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Article Title

Hassle

Abstract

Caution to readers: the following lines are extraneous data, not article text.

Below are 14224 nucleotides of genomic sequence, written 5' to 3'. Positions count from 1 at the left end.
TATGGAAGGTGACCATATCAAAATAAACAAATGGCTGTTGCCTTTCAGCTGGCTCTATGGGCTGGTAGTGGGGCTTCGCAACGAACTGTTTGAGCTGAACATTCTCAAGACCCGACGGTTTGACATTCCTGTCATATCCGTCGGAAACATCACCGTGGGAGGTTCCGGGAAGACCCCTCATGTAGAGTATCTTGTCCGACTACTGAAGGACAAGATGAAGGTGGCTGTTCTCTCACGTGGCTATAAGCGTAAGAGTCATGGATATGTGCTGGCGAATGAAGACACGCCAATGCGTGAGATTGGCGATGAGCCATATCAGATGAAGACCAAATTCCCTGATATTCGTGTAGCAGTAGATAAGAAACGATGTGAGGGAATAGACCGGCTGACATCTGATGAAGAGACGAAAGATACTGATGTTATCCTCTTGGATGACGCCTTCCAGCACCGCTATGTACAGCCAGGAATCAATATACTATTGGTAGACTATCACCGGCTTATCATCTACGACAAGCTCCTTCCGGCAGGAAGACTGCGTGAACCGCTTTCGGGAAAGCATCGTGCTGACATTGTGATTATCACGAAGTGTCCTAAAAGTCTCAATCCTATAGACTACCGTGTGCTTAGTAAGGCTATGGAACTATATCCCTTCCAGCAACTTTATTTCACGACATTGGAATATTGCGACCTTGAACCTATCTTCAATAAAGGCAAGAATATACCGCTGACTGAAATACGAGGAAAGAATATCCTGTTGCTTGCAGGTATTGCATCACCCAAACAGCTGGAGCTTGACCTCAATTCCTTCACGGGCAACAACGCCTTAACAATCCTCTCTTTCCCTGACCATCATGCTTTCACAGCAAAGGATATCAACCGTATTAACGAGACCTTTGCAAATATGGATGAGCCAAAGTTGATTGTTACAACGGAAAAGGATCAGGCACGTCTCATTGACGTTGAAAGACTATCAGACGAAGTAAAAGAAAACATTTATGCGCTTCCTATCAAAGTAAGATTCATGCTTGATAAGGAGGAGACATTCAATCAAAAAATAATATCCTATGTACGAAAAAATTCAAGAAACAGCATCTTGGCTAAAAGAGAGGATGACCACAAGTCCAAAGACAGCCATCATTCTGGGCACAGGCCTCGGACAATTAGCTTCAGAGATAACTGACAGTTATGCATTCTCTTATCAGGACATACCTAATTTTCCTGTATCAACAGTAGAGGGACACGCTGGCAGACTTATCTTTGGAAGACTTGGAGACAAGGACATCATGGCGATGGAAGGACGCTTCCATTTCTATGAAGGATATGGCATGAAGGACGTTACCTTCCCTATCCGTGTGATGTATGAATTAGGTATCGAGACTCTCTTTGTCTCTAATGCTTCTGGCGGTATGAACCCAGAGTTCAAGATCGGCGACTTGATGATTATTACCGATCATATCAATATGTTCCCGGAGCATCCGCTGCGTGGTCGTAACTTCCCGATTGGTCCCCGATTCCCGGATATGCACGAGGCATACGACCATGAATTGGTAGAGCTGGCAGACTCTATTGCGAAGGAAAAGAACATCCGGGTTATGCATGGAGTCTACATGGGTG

Before police perform a search or seizure, they typically must meet the probable cause or reasonable suspicion standard. Moreover, even if they meet the appropriate standard, their evidence must be individualized to the suspect and cannot rely on purely probabilistic inferences. Scholars and courts have long defended the distinction between individualized and purely probabilistic evidence, but existing theories of individualization fail to articulate principles that are descriptively accurate or normatively desirable. They overlook the only benefit that the individualization requirement can offer: reducing hassle. Hassle measures the chance that an innocent person will experience a search or seizure. Because some investigation methods meet the relevant suspicion standards but nevertheless impose too many stops and searches on the innocent, courts must have a lever independent from the suspicion standard to constrain the scope of criminal investigations. The individualization requirement has unwittingly performed this function, but not in an optimal way. Individualization has kept hassle low by entrenching old methods of investigation. Because courts designate practices as individualized when they are costly (for example, gumshoe methods) or lucky (for example, tips), the requirement has confined law enforcement to practices that cannot scale. New investigation methods such as facial-recognition software and pattern-based data mining, by contrast, can scale up law-enforcement activities very quickly. Although these innovations have the potential to increase the accuracy of stops and searches, they may also increase the total number of innocent individuals searched because of the innovations’ speed and cost-effectiveness. By reforming individualization to minimize hassle, courts can enable law-enforcement innovations that are fairer and more accurate than traditional police investigations without increasing burdens on the innocent.

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